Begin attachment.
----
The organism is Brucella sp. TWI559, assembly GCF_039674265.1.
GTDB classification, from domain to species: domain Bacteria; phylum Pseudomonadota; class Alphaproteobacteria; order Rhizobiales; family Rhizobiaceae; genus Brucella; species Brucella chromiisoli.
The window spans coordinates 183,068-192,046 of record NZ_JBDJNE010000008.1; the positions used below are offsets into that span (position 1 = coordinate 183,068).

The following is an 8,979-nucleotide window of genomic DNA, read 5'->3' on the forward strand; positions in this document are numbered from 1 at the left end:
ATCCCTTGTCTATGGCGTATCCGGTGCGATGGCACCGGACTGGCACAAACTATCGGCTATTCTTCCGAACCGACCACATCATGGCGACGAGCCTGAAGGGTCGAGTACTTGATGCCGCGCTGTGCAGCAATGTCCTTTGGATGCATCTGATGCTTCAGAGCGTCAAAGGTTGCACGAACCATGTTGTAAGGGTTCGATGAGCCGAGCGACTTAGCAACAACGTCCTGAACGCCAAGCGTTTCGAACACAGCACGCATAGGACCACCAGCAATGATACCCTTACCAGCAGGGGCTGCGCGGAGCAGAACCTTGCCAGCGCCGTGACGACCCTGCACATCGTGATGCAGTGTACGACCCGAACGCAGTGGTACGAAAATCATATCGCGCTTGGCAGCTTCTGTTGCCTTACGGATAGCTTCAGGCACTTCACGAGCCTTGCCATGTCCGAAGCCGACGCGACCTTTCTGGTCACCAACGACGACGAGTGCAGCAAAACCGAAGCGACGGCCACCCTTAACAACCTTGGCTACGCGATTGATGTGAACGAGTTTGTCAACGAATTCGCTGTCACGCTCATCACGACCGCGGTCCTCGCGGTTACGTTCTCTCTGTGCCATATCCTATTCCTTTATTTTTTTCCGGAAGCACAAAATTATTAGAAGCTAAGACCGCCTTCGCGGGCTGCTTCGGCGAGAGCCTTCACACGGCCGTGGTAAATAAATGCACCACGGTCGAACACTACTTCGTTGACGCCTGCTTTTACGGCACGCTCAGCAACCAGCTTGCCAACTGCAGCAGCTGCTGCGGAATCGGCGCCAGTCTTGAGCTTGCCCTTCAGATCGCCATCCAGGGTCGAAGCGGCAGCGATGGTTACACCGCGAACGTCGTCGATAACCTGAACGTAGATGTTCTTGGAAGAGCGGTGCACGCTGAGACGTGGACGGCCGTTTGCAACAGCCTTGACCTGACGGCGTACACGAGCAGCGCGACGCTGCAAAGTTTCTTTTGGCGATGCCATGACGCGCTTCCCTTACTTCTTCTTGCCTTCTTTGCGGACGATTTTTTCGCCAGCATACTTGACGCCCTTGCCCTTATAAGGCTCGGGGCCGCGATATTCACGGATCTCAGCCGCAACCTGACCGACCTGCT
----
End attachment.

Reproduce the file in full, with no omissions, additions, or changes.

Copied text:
The organism is Brucella sp. TWI559, assembly GCF_039674265.1.
GTDB classification, from domain to species: domain Bacteria; phylum Pseudomonadota; class Alphaproteobacteria; order Rhizobiales; family Rhizobiaceae; genus Brucella; species Brucella chromiisoli.
The window spans coordinates 183,068-192,046 of record NZ_JBDJNE010000008.1; the positions used below are offsets into that span (position 1 = coordinate 183,068).

The following is an 8,979-nucleotide window of genomic DNA, read 5'->3' on the forward strand; positions in this document are numbered from 1 at the left end:
ATCCCTTGTCTATGGCGTATCCGGTGCGATGGCACCGGACTGGCACAAACTATCGGCTATTCTTCCGAACCGACCACATCATGGCGACGAGCCTGAAGGGTCGAGTACTTGATGCCGCGCTGTGCAGCAATGTCCTTTGGATGCATCTGATGCTTCAGAGCGTCAAAGGTTGCACGAACCATGTTGTAAGGGTTCGATGAGCCGAGCGACTTAGCAACAACGTCCTGAACGCCAAGCGTTTCGAACACAGCACGCATAGGACCACCAGCAATGATACCCTTACCAGCAGGGGCTGCGCGGAGCAGAACCTTGCCAGCGCCGTGACGACCCTGCACATCGTGATGCAGTGTACGACCCGAACGCAGTGGTACGAAAATCATATCGCGCTTGGCAGCTTCTGTTGCCTTACGGATAGCTTCAGGCACTTCACGAGCCTTGCCATGTCCGAAGCCGACGCGACCTTTCTGGTCACCAACGACGACGAGTGCAGCAAAACCGAAGCGACGGCCACCCTTAACAACCTTGGCTACGCGATTGATGTGAACGAGTTTGTCAACGAATTCGCTGTCACGCTCATCACGACCGCGGTCCTCGCGGTTACGTTCTCTCTGTGCCATATCCTATTCCTTTATTTTTTTCCGGAAGCACAAAATTATTAGAAGCTAAGACCGCCTTCGCGGGCTGCTTCGGCGAGAGCCTTCACACGGCCGTGGTAAATAAATGCACCACGGTCGAACACTACTTCGTTGACGCCTGCTTTTACGGCACGCTCAGCAACCAGCTTGCCAACTGCAGCAGCTGCTGCGGAATCGGCGCCAGTCTTGAGCTTGCCCTTCAGATCGCCATCCAGGGTCGAAGCGGCAGCGATGGTTACACCGCGAACGTCGTCGATAACCTGAACGTAGATGTTCTTGGAAGAGCGGTGCACGCTGAGACGTGGACGGCCGTTTGCAACAGCCTTGACCTGACGGCGTACACGAGCAGCGCGACGCTGCAAAGTTTCTTTTGGCGATGCCATGACGCGCTTCCCTTACTTCTTCTTGCCTTCTTTGCGGACGATTTTTTCGCCAGCATACTTGACGCCCTTGCCCTTATAAGGCTCGGGGCCGCGATATTCACGGATCTCAGCCGCAACCTGACCGACCTGCT